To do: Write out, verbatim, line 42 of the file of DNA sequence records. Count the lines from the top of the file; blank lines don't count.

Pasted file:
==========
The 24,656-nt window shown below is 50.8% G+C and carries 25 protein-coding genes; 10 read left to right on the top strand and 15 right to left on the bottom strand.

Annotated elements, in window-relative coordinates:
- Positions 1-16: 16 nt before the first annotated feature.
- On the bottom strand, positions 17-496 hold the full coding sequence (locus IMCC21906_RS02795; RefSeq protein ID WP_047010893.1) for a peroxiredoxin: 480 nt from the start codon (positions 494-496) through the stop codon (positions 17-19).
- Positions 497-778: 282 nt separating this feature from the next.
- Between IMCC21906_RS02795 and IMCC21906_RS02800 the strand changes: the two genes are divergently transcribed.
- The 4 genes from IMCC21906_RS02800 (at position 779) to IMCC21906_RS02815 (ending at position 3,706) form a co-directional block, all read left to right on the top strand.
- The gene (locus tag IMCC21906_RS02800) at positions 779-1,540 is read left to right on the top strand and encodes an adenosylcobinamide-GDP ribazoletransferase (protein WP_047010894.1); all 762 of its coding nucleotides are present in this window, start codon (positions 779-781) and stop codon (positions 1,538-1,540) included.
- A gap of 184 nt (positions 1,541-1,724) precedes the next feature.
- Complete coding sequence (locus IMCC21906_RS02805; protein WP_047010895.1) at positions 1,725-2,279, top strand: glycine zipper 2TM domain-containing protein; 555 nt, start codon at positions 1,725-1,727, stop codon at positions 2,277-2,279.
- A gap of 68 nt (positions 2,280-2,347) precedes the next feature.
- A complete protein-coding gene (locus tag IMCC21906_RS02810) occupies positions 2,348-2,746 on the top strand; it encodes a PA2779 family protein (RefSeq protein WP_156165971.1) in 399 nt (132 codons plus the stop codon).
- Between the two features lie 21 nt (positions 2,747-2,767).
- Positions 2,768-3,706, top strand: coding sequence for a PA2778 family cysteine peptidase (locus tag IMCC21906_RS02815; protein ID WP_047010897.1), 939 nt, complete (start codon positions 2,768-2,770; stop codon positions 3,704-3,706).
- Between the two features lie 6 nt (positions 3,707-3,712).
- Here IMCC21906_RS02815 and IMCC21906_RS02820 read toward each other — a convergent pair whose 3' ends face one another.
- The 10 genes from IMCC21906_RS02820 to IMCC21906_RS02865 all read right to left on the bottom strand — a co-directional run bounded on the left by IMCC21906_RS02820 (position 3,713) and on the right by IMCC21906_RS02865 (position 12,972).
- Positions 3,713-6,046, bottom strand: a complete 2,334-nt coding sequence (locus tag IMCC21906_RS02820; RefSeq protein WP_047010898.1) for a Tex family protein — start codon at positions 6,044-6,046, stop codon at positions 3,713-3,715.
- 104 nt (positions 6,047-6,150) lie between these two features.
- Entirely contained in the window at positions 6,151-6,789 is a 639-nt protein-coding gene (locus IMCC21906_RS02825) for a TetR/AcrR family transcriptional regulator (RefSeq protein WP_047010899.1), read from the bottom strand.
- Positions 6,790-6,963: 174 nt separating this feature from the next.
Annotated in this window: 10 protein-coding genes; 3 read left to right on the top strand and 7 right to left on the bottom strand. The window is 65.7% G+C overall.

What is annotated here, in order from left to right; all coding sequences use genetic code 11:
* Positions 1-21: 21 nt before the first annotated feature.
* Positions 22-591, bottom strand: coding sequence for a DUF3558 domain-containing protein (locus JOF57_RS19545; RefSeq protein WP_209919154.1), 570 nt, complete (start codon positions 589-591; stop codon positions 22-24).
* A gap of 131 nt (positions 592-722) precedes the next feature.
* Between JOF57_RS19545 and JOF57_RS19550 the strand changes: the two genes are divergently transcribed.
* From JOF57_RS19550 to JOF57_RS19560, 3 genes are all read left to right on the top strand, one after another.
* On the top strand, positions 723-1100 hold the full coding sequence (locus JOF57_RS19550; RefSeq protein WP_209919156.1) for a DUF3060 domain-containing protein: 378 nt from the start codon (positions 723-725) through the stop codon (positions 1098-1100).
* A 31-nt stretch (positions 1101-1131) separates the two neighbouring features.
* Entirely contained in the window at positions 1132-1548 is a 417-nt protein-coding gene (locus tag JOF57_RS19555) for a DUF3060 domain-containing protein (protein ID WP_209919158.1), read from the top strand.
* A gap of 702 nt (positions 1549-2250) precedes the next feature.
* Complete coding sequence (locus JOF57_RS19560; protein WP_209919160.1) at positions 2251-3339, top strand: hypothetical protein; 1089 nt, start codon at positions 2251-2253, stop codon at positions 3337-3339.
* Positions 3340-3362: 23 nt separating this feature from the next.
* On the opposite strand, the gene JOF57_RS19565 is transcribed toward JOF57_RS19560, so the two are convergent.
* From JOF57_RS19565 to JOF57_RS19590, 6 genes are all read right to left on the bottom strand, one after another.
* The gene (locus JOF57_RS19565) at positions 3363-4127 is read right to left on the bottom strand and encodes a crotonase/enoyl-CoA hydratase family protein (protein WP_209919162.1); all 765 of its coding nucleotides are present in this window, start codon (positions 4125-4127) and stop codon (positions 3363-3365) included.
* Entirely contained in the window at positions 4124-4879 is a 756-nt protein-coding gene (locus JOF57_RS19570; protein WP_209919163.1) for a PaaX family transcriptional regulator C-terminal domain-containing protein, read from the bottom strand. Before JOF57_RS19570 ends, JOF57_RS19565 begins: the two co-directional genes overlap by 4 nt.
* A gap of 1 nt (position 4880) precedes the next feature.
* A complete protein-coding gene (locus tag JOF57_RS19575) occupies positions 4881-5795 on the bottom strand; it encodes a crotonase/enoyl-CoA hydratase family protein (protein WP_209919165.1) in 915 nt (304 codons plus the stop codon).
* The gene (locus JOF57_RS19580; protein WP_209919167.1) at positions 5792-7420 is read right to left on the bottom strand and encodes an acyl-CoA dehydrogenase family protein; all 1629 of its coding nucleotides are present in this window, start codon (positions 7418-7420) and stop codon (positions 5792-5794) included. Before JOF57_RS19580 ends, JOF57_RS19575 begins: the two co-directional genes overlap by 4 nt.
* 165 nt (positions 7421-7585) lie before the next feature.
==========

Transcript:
* 165 nt (positions 7421-7585) lie before the next feature.